Vladimir Nabokov

NABOKV-L post 0023598, Sun, 20 Jan 2013 16:51:11 +0300

krasnobay from Herzen street
From Gorky's The Life of Klim Samgin (Part One, chapter two):
- Мужчина, который уступает женщину другому, конечно, - тряпка.
Клим поправил очки и поучительно напомнил:
- Однако, если взять историю отношений Герцена...
- Краснобая "С того берега"? - спросила Лидия.
("The man who gives up a woman to his rival is certainly a milksop."
Klim adjusted his spectacles and said instructively:
"But if we take the story of Herzen's relationships..."
"Of the rhetoritian From Another Shore? - asked Lidiya.)

One of the first Russian emigres, A. I. Herzen (1812-70) is the author of S togo berega (From Another Shore, 1850). In Byloe i dumy (The Bygones and Meditations) Herzen (the son of Ivan Yakovlev, a rich Muscovite, and Luisa Haag, a young woman from Stuttgart) tells the stroy of his first cousin Natalie who became his first wife. In emigration Natalie fell in love with the German poet Georg Herwegh and nearly left her husband (who had just lost his son Kolya, a deaf mute child, and his old mother in a shipwreck*). A few years after Natalie's death Herzen married the former wife of his best friend Nikolay Ogaryov. Herzen and his second wife briefly appear in Chapter Four of The Gift.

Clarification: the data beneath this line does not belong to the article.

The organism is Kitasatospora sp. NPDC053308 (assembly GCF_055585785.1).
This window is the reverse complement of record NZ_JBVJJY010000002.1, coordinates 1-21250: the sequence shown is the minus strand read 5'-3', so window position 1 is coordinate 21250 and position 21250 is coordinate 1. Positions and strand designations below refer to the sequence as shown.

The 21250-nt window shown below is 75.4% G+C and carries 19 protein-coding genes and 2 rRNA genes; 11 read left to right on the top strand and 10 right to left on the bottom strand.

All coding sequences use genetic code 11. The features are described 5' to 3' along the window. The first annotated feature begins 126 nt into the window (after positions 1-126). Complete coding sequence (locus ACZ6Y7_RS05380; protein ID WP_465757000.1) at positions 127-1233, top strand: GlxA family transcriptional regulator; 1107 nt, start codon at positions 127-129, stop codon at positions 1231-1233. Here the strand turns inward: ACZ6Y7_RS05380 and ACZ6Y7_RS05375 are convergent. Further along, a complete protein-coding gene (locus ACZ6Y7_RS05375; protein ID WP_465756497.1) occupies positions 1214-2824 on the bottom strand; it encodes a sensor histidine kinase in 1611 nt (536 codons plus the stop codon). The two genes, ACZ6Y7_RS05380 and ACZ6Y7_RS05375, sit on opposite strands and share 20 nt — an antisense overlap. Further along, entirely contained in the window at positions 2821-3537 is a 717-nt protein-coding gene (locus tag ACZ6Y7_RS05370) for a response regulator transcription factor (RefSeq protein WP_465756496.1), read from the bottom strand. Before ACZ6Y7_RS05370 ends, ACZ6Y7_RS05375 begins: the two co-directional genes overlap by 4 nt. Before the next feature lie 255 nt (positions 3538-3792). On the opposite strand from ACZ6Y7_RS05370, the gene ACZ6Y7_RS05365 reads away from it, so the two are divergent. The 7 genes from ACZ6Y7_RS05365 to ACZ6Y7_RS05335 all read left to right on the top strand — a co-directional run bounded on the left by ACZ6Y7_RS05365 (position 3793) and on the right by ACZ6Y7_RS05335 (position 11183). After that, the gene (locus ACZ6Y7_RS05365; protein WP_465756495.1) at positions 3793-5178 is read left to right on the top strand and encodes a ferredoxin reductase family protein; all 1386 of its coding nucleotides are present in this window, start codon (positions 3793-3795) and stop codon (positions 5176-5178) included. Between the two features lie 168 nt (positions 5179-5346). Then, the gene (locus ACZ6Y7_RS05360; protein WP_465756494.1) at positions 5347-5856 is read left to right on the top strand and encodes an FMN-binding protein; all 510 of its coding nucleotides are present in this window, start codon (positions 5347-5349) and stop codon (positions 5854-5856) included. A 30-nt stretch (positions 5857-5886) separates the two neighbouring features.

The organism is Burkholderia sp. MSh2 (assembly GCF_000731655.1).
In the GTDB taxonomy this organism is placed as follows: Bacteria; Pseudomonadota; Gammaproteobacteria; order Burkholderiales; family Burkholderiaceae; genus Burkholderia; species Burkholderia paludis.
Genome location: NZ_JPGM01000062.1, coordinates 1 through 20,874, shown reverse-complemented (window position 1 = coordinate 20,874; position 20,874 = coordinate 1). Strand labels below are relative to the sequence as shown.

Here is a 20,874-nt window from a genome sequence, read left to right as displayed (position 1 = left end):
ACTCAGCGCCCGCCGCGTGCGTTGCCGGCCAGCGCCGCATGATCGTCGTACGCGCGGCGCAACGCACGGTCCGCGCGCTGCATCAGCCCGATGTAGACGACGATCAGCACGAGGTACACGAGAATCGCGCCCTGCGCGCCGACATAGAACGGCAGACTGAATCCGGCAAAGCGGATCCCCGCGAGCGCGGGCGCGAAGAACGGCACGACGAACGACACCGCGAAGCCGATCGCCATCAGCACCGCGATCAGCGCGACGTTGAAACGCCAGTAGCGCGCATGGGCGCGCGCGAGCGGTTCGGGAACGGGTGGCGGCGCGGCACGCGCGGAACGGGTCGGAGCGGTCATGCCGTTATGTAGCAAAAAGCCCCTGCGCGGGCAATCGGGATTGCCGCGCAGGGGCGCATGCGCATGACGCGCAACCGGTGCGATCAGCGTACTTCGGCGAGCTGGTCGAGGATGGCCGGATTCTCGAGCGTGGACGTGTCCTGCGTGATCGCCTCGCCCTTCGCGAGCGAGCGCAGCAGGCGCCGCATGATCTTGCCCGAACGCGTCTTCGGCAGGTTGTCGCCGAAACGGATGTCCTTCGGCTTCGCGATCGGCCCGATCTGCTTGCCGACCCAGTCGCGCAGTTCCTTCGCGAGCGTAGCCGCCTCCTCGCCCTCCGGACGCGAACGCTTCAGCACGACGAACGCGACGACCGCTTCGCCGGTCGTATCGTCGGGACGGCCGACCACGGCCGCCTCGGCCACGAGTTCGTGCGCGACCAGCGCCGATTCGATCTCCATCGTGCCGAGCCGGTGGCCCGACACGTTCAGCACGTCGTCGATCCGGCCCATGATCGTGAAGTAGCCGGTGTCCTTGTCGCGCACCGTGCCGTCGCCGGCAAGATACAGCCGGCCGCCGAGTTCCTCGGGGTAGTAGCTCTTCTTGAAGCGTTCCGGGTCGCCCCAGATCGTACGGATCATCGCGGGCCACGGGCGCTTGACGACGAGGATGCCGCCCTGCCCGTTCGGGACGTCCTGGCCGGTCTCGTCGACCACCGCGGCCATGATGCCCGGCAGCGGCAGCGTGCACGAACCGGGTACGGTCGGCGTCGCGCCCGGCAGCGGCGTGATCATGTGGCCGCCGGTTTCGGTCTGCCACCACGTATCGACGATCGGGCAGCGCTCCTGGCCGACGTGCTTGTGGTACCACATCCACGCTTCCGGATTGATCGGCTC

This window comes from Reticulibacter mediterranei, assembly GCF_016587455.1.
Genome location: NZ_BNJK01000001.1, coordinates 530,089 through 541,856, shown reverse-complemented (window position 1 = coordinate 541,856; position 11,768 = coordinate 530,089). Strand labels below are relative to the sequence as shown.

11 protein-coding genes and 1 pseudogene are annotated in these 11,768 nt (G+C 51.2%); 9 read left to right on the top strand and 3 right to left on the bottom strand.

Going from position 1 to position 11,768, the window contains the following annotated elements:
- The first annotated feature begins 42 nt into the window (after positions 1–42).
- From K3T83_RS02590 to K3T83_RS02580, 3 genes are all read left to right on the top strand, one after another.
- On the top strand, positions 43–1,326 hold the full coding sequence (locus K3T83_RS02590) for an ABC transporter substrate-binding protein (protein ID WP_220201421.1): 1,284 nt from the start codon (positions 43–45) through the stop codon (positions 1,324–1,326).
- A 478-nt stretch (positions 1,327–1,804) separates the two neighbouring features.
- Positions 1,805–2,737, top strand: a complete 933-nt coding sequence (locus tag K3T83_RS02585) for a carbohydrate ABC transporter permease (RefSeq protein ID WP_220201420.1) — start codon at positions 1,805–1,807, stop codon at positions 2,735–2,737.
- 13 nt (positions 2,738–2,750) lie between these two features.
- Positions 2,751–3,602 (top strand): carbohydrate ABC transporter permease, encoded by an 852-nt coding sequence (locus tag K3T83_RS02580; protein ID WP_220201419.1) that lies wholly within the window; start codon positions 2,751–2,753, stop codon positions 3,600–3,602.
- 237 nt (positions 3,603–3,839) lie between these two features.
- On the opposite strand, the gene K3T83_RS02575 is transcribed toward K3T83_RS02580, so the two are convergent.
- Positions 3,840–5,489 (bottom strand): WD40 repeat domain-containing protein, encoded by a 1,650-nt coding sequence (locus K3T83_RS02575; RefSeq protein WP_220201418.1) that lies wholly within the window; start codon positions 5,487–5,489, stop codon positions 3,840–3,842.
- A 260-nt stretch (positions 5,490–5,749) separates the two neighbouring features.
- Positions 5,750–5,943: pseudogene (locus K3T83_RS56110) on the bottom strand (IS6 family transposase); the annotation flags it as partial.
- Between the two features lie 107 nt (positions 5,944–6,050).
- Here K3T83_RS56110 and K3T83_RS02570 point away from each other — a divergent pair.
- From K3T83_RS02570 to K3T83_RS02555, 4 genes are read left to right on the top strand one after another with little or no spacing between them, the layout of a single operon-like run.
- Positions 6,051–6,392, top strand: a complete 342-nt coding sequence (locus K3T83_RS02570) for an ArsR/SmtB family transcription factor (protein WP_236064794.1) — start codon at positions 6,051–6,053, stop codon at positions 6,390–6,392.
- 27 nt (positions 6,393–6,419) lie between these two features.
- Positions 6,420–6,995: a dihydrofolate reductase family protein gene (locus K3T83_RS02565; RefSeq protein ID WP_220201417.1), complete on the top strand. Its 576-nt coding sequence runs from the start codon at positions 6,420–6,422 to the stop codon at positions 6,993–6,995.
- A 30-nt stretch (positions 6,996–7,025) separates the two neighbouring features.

According to Dahl, krasnobay (rhetoritian) is govorun, rasskazchik, shutnik (talker, story-teller, joker). After the 1917 Revolution the Bolshaya Morskaya Street in St. Petersburg (where VN was born in 1899) was renamed Herzen Street (see Speak, Memory, the first photograph and capture between pp. 106-107). The Russian title of VN's memoirs is Drugie berega (Other Shores). Inye berega, inye volny (other shores, other waves) are evoked by Pushkin in his poem Vnov' ya posetil... ("I revisited again..." 1835)

A namesake of Gorky's Samgin, Baron Klim Avidov gave Marina's children (Van, Ada and Lucette) a set of Flavita (Russian Scrabble, Ada, 1.36). Flavita = alfavit (uss., alphabet), Baron Klim Avidov = Vladimir Nabokov, Klim = milk = Kim + L (Kim is Kim Beauharnais,** the kitchen boy at Ardis). Incidentally, Baron is a character in Gorky's play Na dne (At the Bottom, 1902). See also my article Krasnyi vymysel v "Ade" Nabokova i v "Zhizni Klima Samgina" Gor'kogo ("Fair Invention in Nabokov's Ada and Gorky's Life of Klim Samgin") in The Nabokovian # 58 (Spring 2007).

*see Oceano Nox, a heart-rending chapter in The Bygones and Meditations
**Josephine de Beauharnais was Napoleon's first wife. When Napoleon's army occupied Moscow, the five-month-old Herzen and his parents remained in the city. Napoleon allowed the family to leave the burning city after the boy's father had promised to deliver the letter from the French emperor to tsar Alexander I. In Chapter Ten of Eugene Onegin Pushkin mentions "not our cooks who plucked the two-headed eagle near Bonaparte's tent." Btw., Herzen is also mentioned in Dostoevski's novel Podrostok (The Adolescent, 1875). In my article Grattez le Tartar... (The Nabokovian ## 59, 60) I argue that Ada's Kim Beauharnais is a son of Arkadiy Dolgorukiy, the hero and narrator in Podrostok.

Alexey Sklyarenko

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